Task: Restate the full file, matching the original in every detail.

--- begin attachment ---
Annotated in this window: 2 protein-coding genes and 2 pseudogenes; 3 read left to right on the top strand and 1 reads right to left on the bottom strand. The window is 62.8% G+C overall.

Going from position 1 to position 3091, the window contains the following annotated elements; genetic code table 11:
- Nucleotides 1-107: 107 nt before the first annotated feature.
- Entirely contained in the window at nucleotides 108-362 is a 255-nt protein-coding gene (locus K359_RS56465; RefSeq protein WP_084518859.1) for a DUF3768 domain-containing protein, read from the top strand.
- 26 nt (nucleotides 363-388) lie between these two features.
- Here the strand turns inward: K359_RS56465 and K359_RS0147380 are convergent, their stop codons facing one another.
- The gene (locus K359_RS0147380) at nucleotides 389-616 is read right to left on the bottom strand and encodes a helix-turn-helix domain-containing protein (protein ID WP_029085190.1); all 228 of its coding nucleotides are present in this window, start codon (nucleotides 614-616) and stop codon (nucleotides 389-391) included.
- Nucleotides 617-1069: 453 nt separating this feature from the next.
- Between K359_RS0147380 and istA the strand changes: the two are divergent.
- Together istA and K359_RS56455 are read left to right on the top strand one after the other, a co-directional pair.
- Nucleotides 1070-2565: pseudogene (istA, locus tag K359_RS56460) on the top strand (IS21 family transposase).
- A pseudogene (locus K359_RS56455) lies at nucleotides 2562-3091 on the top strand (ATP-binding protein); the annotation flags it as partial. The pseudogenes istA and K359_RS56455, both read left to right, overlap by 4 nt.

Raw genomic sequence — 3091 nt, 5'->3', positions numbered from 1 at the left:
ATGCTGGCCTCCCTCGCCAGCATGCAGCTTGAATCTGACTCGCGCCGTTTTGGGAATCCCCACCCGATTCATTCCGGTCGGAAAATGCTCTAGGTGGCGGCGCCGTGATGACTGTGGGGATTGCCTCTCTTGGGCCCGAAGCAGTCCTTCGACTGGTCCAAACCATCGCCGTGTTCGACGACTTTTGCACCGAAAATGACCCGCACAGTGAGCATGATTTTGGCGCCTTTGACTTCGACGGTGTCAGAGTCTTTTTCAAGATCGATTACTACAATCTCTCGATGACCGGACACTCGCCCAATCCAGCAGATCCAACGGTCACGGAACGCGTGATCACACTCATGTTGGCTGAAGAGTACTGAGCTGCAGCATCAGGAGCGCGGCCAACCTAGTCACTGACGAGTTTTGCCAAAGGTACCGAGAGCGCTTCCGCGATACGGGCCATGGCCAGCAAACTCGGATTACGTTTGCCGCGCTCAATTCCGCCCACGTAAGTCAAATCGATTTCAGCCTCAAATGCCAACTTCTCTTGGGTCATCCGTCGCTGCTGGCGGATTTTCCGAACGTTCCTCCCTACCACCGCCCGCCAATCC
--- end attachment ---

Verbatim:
Annotated in this window: 2 protein-coding genes and 2 pseudogenes; 3 read left to right on the top strand and 1 reads right to left on the bottom strand. The window is 62.8% G+C overall.

Going from position 1 to position 3091, the window contains the following annotated elements; genetic code table 11:
- Nucleotides 1-107: 107 nt before the first annotated feature.
- Entirely contained in the window at nucleotides 108-362 is a 255-nt protein-coding gene (locus K359_RS56465; RefSeq protein WP_084518859.1) for a DUF3768 domain-containing protein, read from the top strand.
- 26 nt (nucleotides 363-388) lie between these two features.
- Here the strand turns inward: K359_RS56465 and K359_RS0147380 are convergent, their stop codons facing one another.
- The gene (locus K359_RS0147380) at nucleotides 389-616 is read right to left on the bottom strand and encodes a helix-turn-helix domain-containing protein (protein ID WP_029085190.1); all 228 of its coding nucleotides are present in this window, start codon (nucleotides 614-616) and stop codon (nucleotides 389-391) included.
- Nucleotides 617-1069: 453 nt separating this feature from the next.
- Between K359_RS0147380 and istA the strand changes: the two are divergent.
- Together istA and K359_RS56455 are read left to right on the top strand one after the other, a co-directional pair.
- Nucleotides 1070-2565: pseudogene (istA, locus tag K359_RS56460) on the top strand (IS21 family transposase).
- A pseudogene (locus K359_RS56455) lies at nucleotides 2562-3091 on the top strand (ATP-binding protein); the annotation flags it as partial. The pseudogenes istA and K359_RS56455, both read left to right, overlap by 4 nt.

Raw genomic sequence — 3091 nt, 5'->3', positions numbered from 1 at the left:
ATGCTGGCCTCCCTCGCCAGCATGCAGCTTGAATCTGACTCGCGCCGTTTTGGGAATCCCCACCCGATTCATTCCGGTCGGAAAATGCTCTAGGTGGCGGCGCCGTGATGACTGTGGGGATTGCCTCTCTTGGGCCCGAAGCAGTCCTTCGACTGGTCCAAACCATCGCCGTGTTCGACGACTTTTGCACCGAAAATGACCCGCACAGTGAGCATGATTTTGGCGCCTTTGACTTCGACGGTGTCAGAGTCTTTTTCAAGATCGATTACTACAATCTCTCGATGACCGGACACTCGCCCAATCCAGCAGATCCAACGGTCACGGAACGCGTGATCACACTCATGTTGGCTGAAGAGTACTGAGCTGCAGCATCAGGAGCGCGGCCAACCTAGTCACTGACGAGTTTTGCCAAAGGTACCGAGAGCGCTTCCGCGATACGGGCCATGGCCAGCAAACTCGGATTACGTTTGCCGCGCTCAATTCCGCCCACGTAAGTCAAATCGATTTCAGCCTCAAATGCCAACTTCTCTTGGGTCATCCGTCGCTGCTGGCGGATTTTCCGAACGTTCCTCCCTACCACCGCCCGCCAATCC